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Procrastinator permaculture?  RSS feed

 
Satamax Antone
gardener
Posts: 2240
Location: Southern alps, on the French side of the french /italian border 5000ft high Southern alpine climate.
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Hi everybody.

Well, i admit it blatantly i'm a waister. I can use my brain a bit, but i'm lazy as fcuk! I've seen the video about Fukuoka, and may be a few others. But i was wondering, is there a way to grow food for people like me? You know, it's bad to the point where i think i would put off picking up fruits and vegs for another day, when i feel like it. I don't have a garden as of yet, but i would like to have one soon.

Any advice?

Thanks a lot.

Max.
 
David Livingston
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Location: Anjou ,France
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Start small ,start on your window ledge, start in pots, start by getting stuff for free. but first start !

If you lived near me I would be offering you stuff all the time - herbs seedlings plants I dont need etc its what gardeners should do . Once you have started you will not want to stop

David
 
Charli Wilson
Posts: 296
Location: Derbyshire, UK
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I'd say that permaculture was THE 'gardening for lazy people' method (well, other than hiring a gardener), ok setting up can be a load of work- but once done there's less mowing, less water, less weeding, etc.

With a 'regular' yard, if you can't be bothered to mow then it doesn't take long to look like a jungle. can't be bothered to water? well- now all your plants are dead. But I can ignore my garden quite happily for ages- those weeds are chicken food, the ducks mow the lawn for me, everything survives without irrigation, and wandering through the garden for veggies is a lot less effort than visiting the grocery store (and the work I have to do to earn the money to pay for the... you get the message).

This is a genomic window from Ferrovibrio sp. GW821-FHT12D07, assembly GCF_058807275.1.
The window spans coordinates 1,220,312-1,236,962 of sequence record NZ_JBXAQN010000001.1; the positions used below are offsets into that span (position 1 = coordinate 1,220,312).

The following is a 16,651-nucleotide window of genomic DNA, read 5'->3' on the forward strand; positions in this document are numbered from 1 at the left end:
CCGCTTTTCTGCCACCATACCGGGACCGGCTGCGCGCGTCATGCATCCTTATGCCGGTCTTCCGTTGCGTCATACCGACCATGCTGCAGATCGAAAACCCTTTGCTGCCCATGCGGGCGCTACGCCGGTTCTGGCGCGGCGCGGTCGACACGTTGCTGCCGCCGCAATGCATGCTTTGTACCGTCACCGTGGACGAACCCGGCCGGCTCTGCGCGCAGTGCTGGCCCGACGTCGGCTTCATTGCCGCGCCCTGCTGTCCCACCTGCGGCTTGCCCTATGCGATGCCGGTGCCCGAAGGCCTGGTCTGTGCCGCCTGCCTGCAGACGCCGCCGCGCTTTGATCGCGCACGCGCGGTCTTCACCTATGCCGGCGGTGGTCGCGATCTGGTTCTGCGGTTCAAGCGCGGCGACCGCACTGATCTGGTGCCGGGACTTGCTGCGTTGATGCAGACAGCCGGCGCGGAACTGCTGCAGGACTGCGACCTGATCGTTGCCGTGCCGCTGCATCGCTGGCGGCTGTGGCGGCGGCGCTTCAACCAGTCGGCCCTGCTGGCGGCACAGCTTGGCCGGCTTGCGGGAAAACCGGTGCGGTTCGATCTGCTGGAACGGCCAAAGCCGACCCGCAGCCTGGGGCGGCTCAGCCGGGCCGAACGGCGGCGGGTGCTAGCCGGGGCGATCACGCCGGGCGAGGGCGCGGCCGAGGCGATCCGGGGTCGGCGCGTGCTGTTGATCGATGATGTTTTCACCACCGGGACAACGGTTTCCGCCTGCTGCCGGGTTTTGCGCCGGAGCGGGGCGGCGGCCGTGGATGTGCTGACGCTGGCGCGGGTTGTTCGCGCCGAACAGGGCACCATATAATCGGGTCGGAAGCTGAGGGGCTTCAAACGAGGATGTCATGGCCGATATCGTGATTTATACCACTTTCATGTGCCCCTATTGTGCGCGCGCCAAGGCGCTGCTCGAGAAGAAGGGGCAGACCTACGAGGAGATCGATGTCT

Satamax Antone
gardener
Posts: 2240
Location: Southern alps, on the French side of the french /italian border 5000ft high Southern alpine climate.
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Thanks a lot guys!

I've been arsed enough to read it all

May be that's a first step.
 
Cris Bessette
gardener
Posts: 801
Location: North Georgia / Appalachian mountains , Zone 7A
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I have to agree with the other poster: Permaculture IS "lazy" gardening!


Once you get it going, it's permanent (hence PERMA-culture)

Start small- pots, one small bed,etc.

Plant fruit trees, bushes , plants. (A few minutes to dig a hole, a lifetime of fruit)

Plant some perennial vegetables.
 
Dan Tutor
Posts: 103
Location: Zone 5, Maine Coast
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Satamax Antone wrote:Thanks a lot guys!

I've been arsed enough to read it all